The Logistics of Movements of People to East and Southeast Asia Conducted by Chinese Junks during the Qing Dynasty
57 , 2015-04-01 , 関西大学東西学術研究所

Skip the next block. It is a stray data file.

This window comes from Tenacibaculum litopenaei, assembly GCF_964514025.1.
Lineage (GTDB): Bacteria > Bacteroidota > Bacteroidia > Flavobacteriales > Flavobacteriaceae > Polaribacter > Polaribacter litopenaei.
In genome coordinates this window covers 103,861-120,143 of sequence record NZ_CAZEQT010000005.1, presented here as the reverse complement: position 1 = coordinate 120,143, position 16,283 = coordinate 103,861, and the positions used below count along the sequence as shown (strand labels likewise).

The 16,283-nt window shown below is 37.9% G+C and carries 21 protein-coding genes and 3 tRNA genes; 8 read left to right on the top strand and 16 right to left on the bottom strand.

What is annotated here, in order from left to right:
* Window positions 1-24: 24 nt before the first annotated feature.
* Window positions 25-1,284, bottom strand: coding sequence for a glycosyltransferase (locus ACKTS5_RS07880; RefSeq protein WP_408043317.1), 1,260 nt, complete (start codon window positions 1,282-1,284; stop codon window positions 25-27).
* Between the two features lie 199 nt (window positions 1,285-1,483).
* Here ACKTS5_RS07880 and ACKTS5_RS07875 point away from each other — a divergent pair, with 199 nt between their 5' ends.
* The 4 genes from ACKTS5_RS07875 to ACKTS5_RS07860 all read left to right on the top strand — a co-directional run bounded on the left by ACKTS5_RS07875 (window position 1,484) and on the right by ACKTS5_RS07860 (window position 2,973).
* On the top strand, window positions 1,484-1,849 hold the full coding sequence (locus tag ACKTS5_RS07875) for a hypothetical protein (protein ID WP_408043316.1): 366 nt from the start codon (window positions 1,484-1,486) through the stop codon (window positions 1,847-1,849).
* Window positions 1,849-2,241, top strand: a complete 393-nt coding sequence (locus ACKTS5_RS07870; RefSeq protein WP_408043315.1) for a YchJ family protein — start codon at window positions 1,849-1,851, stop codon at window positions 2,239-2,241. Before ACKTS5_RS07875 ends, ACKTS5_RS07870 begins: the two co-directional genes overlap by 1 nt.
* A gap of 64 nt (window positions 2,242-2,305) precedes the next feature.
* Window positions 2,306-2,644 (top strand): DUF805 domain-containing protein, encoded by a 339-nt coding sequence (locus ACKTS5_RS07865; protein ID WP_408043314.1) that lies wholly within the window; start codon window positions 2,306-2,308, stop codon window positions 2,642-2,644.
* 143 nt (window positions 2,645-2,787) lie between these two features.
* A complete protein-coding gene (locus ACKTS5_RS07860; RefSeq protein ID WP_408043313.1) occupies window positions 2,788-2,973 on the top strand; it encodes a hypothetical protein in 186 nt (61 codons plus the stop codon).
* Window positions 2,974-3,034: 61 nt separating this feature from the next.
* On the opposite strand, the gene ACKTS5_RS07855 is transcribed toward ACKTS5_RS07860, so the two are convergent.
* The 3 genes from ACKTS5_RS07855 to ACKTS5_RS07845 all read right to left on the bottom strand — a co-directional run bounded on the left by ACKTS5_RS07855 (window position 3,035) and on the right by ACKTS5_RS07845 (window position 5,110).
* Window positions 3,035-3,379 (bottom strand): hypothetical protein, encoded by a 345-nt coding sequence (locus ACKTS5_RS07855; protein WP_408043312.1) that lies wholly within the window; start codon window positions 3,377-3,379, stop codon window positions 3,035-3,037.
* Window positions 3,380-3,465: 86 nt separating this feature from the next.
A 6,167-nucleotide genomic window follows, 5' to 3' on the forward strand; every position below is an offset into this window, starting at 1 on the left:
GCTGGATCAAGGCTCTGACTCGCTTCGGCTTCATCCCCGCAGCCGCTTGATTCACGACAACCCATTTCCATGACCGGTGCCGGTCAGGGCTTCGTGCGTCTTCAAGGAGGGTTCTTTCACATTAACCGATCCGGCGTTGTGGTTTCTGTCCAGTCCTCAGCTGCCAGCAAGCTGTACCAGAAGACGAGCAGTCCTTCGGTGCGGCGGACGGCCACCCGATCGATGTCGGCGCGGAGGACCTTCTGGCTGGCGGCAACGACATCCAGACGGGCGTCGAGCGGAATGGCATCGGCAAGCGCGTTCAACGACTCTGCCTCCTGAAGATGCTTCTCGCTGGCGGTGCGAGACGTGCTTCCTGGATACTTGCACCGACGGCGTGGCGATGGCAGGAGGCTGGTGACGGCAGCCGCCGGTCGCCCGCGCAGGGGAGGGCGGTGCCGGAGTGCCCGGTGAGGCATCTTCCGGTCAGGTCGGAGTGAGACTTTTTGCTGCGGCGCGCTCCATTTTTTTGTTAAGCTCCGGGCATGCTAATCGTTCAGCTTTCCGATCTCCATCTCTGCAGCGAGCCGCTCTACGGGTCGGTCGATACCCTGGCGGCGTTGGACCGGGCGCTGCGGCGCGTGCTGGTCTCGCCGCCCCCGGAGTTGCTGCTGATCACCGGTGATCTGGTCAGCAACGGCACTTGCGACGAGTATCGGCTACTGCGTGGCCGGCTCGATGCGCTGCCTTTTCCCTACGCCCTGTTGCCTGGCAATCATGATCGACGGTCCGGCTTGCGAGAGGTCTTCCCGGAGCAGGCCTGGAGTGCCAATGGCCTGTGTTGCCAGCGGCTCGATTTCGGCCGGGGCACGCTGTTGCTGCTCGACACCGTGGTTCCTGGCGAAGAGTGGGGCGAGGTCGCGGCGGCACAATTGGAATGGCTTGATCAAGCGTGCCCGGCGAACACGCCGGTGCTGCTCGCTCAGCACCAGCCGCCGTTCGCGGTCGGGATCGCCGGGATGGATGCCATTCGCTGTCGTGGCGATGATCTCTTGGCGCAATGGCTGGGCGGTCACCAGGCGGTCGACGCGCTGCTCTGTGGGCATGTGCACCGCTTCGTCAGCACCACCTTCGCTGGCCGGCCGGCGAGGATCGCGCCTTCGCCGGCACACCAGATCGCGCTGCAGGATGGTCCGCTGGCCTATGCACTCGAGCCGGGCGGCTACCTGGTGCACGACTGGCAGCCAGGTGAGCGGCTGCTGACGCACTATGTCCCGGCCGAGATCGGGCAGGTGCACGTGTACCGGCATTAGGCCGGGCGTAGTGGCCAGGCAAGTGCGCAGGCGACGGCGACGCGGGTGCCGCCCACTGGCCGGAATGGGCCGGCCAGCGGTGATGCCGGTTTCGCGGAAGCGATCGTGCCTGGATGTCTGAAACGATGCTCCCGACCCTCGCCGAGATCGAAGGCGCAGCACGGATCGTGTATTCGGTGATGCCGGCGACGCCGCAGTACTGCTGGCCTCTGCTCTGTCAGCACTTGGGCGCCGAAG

Ming’s “Haijin（ a ban on overseas trade）” policy was maintained even during the turbulent era of the seventeenth century when Cheng of Taiwan started to resist thecontrol of the Qing Dynasty. The latter Dynasty then issued the “Evacuation order” to block Cheng’s maritime activities. Thus, the “Haijin” policy was not lifted at the beginning of the Qing Dynasty. However, after Cheng surrendered himself to the Qing Dynasty in 1683, maritime trade among Chinese people living on the sea coast took off, as the order to encourage overseas trade was issued. It was Chinese sailing boats that contributed much to the trade and cultural exchanges with Japan, East Asia and Southeast Asia. The most active were what they called the Greatest Four Types of sailing boats of the Qing Dynasty, that is, “sand boats”, “bird boats”, “happiness boats” and “wide boats”. This article focuses on the contributions made by Chinese sailing activity to mutual exchangesof people and commodities around the waters of East and Southeast Asia during the Qing dynasty.